AT: COMPLETELY, and we are really living in a culture, where Instagram is the religion of the day. And it’s kind of scary because it’s not real, and as fun, as it is, it’s important to put it all down, and see what’s really in front of you.
JH: See, this is the part of the conversation where I can clearly see that you are a very intelligent person, and are very eloquently able to make your point “This music is NOT me, but This is what it is all really about”, and don’t take any of this at face value. You are making fun of all the subjects you are singing about, delivering with great satire. You have lived up to the reputation of being very funny in person. Do you take satire as your approach to most things in life?
AT: It’s what I love about drag, drag is sort of both of those things. EVERYTHING you see is fake, the hair is fake, the nails are fake, the makeup is fake, the body is fake. BUT in doing all that artificial stuff, we are getting up on stage and revealing something true about society, or true at that very moment. So yes, this is fake, and it’s a joke, but at the same time, the message should be taken seriously. So I like that it’s very paradoxical and we can play with both of those things. If I wasn’t a drag queen, I wouldn’t be able to say some of the ridiculous shit that I get to say on an album.
JH: Ok then next question, are you going to have a guitar on stage, a full band?
AT: I’ve done shows with a full band, and honestly I love it, there is nothing like jamming out with a full band, its outstanding and I have immense respect for music artists, but, who knows, you’ll just have to come and see.
JH: Oh, I’ll be there in November, looking forward to it. I’m hoping to photograph it even.
AT: Oh, of course.
JH: Do you hope to be an inspiration, or a role model to the younger generation of LGBTQ people, or aspiring drag queens?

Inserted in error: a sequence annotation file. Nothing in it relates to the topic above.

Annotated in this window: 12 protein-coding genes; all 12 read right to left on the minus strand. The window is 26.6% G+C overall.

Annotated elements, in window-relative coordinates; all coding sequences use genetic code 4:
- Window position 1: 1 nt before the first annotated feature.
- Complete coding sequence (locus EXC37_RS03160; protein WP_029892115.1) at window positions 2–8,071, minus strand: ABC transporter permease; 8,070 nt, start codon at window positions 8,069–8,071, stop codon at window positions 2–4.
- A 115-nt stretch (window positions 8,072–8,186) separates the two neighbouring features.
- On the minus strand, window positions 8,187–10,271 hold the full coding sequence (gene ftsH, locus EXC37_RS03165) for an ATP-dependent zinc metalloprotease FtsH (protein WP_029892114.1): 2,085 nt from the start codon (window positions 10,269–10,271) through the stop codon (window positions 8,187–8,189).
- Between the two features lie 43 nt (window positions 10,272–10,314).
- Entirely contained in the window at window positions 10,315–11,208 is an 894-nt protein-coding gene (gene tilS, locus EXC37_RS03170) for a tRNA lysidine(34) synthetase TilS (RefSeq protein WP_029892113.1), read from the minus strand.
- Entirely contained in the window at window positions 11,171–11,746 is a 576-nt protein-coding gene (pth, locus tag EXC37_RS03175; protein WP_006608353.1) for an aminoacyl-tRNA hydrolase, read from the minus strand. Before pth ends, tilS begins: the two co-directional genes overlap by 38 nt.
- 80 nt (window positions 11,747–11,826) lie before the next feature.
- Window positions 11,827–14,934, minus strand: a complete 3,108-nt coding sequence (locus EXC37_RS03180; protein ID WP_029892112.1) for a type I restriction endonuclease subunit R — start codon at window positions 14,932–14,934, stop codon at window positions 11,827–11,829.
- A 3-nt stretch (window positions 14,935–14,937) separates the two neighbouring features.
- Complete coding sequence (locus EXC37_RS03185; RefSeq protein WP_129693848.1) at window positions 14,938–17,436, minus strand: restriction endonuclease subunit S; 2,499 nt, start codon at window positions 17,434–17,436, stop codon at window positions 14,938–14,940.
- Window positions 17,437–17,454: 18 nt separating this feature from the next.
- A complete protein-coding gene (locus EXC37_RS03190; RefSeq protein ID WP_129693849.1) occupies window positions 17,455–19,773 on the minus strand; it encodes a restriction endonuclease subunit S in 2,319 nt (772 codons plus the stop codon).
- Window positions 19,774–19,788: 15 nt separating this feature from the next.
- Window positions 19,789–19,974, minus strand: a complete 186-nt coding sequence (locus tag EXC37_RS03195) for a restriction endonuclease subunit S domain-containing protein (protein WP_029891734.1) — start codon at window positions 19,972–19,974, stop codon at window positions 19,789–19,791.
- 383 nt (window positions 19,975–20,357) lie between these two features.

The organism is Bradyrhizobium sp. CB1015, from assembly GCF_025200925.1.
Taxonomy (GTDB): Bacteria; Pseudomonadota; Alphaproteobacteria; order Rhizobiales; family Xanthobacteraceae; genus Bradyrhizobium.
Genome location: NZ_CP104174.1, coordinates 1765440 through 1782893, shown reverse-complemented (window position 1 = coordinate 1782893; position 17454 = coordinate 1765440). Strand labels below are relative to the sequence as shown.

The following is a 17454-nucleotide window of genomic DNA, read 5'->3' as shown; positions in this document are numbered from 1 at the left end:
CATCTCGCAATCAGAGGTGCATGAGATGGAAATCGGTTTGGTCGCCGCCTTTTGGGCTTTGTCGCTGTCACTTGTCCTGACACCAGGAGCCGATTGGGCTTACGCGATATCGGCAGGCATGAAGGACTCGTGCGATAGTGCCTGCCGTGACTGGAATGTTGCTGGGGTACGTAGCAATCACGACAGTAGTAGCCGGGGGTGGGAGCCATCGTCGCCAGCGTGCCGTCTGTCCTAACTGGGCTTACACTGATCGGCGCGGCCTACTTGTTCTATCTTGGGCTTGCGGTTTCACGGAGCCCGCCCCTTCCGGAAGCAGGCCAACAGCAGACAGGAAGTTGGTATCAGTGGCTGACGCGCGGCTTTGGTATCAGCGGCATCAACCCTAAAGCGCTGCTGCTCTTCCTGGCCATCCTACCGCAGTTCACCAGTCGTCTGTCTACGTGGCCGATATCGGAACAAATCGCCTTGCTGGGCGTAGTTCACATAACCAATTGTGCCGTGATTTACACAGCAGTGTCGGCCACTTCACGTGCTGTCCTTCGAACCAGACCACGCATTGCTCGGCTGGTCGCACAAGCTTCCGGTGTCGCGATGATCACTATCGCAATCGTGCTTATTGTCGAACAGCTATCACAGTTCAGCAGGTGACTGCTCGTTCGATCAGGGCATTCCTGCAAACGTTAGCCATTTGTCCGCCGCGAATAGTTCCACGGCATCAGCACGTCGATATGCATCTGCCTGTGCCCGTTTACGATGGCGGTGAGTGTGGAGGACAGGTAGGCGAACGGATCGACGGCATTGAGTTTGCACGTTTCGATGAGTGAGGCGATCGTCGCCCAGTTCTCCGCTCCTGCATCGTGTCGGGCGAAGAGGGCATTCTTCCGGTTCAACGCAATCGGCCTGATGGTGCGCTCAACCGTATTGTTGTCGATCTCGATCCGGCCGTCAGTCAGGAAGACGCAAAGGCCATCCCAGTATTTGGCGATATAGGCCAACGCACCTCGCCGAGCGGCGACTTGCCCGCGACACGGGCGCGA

AT: That is one of the most beautiful things about this entire journey, the demographics of people who come to see drag shows, it’s getting wider and wider. Kids are coming with their parents, and we are getting straight girls, and I think people find it inspiring. I get to do what I LOVE, and I get to live my truth and tell the truth, and I hope that is inspiring to people, and who knows what this younger generation is going to achieve, that inspires me.
JH: So, here is the last question, what would you say to the young person who is in the closet, afraid to come out, afraid to live their truth, in that vulnerable situation.
AT: I would say that whatever that thing is that you are MOST afraid of, I think it’s important to move toward that, and in doing that, it’s how you figure out who you really are, and your strengths to be who you need to be. There are so many resources now, more than ever for young people, and if they feel like it’s too much, there is no place to go for them, I would say that they are not alone, and there is a place for them.
JH: Well, thank you Alaska, go forth, and make it happen.
If you’re interested in seeing Alaska live in concert, here is her tour schedule.
About the Author: Jeremy Hinks
An indie GONZO music journalist in Salt Lake City, and an Anarchist behind the Zion Curtain. Jeremy Hinks is an obnoxious Type-A Male, who is embarrassingly straight and a staunch LGBTQ Ally with little tact, and a big heart. He has supported his LGBTQ friends since he was a teenager.
He has photographed on multiple tours U2, The English Beat, Peter Hook & The Light, and is somehow making a name for himself photographing Pink Floyd Tribute bands, The Australian Pink Floyd Show, Britfloyd, Dead Floyd. He is one of the photographers for the LOVELOUD Foundation in Utah, an organization to bring awareness and support for the young LGBT community in Utah, and to bring an end to the epidemic of suicides there.
He also drives a Vespa, and wears kilts, is rarely seen wearing pants, should be considered armed and dangerous, so do not approach without extreme caution.